Martti Aromaa has served nearly 22 years as the CEO of Reka Rubber, Finnish producer of rubber products, especially for the heavy industry sector. As Martti is retiring from his position, it is a perfect occasion to sit down and wrap up his experience in Poland!
Tuomas Asunmaa: It was more or less 20 years ago when you decided to expand to Poland?
Martti Aromaa: It was the end of the 1990s when we started to look for manufacturing opportunities from ”low cost countries”, like Poland was at the time. We were searching for subcontractors and in 2002-2003 we checked over 20 companies from Sanok to Gdansk, and we came to Poznan as well. There was an opportunity to buy one company, but it turned out that they had lots of outstanding taxes, so we decided against it. However, at the same time our owner discovered that there was an empty hall in Dopiewo (near to Poznan) and here we are. It was not our original plan to locate in Poznan, but fate threw us here in 2003. In 2004, Reka Rubber Polska was established.
And then you moved production here from Finland?
First we moved injection mold production from Aura to Poland, cases where clients had told us that they would pay Finnish prices. Then we also moved handcraft work of radiator hoses, and by 2007 all operations from the Rauma factory were transferred to Poland. It was a tough exercise, as here in Poland we had zero experience in that kind of work initially. That was the hardest time during my 20 years at Reka, I would not do that again with that speed we had.
Did you have a Finnish factory manager in the beginning?
Yes, we had a Finnish guy in the beginning, then Polish, then two more Finns and after that three Polish factory managers. That means we have wide experience of both management styles.
And currently there are around 200 employees in the factory?
Around 250. When the war started, we had around 50 Ukrainian workers too, but some of them went back to their country. Now we have some workers from Belarus too.
Has anything particularly surprised you in Poland?
Poles are really hard working, when they do something, they do it well. Of course, I would still appreciate more proactivity in solving problems. Poland has developed so much, it is not the same country as in 2004. Although the driving culture is still wilder than in Finland, it seems the cars are better here today.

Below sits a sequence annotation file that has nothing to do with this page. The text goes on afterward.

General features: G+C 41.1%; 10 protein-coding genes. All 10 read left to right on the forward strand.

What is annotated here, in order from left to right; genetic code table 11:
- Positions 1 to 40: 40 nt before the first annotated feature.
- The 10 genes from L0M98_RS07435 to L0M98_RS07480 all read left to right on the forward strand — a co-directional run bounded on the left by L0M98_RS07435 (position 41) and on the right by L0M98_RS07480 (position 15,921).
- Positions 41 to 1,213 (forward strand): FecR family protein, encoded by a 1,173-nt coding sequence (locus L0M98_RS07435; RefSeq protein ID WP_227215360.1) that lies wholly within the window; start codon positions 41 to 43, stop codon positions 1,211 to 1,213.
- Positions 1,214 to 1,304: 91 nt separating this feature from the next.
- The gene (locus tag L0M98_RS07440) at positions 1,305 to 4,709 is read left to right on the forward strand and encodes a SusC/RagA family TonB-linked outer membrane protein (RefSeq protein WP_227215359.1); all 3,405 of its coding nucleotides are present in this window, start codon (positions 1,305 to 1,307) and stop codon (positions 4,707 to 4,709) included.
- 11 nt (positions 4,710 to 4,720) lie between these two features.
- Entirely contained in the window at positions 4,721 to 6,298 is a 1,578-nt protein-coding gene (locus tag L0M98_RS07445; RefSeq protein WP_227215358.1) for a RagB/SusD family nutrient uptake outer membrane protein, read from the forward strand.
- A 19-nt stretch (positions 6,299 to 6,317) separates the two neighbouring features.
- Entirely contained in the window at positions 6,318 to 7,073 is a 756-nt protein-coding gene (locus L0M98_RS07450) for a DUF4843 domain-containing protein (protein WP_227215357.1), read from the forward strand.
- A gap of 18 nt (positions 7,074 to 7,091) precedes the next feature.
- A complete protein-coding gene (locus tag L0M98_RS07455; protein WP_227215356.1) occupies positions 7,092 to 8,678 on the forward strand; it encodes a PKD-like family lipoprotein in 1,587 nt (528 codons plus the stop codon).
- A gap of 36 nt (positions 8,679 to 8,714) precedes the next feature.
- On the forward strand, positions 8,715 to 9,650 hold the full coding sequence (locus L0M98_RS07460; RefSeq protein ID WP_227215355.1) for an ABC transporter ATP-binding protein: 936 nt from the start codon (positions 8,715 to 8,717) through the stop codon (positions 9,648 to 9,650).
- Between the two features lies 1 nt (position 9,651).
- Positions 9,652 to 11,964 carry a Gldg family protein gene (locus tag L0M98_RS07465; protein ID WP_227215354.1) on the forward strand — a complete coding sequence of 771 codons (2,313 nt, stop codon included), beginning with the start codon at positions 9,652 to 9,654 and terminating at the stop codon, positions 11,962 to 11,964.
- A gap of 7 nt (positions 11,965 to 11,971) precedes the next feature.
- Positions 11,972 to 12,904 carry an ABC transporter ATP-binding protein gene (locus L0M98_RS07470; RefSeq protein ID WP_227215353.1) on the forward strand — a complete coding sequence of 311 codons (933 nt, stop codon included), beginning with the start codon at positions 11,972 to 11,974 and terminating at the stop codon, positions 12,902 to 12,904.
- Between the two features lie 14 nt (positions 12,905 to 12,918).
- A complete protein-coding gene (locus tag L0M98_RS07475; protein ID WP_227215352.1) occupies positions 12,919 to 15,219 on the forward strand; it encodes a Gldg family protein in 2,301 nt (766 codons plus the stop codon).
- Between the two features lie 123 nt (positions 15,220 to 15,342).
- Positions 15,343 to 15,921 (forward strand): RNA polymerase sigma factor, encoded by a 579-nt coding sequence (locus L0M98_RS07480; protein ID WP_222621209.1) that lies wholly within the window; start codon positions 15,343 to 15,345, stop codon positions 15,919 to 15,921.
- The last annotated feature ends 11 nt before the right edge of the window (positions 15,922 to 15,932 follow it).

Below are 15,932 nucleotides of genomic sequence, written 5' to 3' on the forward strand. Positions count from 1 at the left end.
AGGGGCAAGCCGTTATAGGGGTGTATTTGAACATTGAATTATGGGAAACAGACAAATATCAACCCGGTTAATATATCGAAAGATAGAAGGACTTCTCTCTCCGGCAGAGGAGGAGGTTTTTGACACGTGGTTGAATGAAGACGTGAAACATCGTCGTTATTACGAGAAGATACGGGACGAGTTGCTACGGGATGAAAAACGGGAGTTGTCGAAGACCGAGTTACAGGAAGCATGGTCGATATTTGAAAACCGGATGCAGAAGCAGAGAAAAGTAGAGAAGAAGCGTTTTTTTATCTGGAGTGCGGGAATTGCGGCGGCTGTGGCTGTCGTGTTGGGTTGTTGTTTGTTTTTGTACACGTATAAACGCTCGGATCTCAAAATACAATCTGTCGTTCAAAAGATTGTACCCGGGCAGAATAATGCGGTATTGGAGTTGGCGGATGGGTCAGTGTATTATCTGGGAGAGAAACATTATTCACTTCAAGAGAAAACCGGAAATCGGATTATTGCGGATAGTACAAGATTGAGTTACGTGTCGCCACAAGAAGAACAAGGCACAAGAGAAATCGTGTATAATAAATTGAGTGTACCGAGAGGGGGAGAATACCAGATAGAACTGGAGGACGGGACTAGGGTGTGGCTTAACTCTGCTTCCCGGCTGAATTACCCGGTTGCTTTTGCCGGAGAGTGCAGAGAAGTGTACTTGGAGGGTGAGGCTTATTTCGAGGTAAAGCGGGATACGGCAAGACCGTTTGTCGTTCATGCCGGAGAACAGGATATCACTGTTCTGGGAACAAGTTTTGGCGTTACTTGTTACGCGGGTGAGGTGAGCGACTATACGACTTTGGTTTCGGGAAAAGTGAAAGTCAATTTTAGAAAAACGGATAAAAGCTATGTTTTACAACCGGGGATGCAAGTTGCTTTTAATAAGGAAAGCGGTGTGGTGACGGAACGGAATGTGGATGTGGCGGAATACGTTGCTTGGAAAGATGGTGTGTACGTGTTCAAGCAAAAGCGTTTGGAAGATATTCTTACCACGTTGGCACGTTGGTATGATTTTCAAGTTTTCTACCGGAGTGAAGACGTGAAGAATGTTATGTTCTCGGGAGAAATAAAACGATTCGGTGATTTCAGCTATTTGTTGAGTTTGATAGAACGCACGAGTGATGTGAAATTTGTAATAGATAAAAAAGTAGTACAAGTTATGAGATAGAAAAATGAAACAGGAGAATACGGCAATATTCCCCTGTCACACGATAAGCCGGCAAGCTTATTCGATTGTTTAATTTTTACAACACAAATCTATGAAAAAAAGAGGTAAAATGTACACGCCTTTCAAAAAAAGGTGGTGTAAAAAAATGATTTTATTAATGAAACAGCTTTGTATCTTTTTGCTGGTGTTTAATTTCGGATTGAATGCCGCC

Do you have gray hair from your time in Poland?
Taxation issues, sometimes I find it more complicated here and the list of possible penalties is long. So far, everything is going fine and we never had any problems with the authorities here.
What would you say to anyone who is thinking about building a factory in Poland?
I think one of the biggest questions is whether to have Finnish or Polish factory manager. I still do not have a perfect answer – a combination would be the best, although we are very happy with the current one! I tried to bring some elements from the Finnish mindset, but I have learned that I cannot change everything. For example, at the time of bird flu, I tried to implement an idea that we do not greet each other with a handshake, but the management looked at me with eyes wide open and the finance manager finally commented: ”Martti, are you trying to change basic cultural behavior in Poland? I do not think this will work.” You have to respect that honesty! So, do not think you can change everything!
What will you miss from Poland?
Polish beer is good, better than Finnish!
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If you're thinking about growing your business in Poland, we'd love to hear from you! Reach out to the Spondeo team, and we'll be more than happy to assist you. Our expertise lies in market research, recruitment, finding the perfect business partners, organizing kick-off projects, and providing a range of other services to help you get your business up and running in Poland.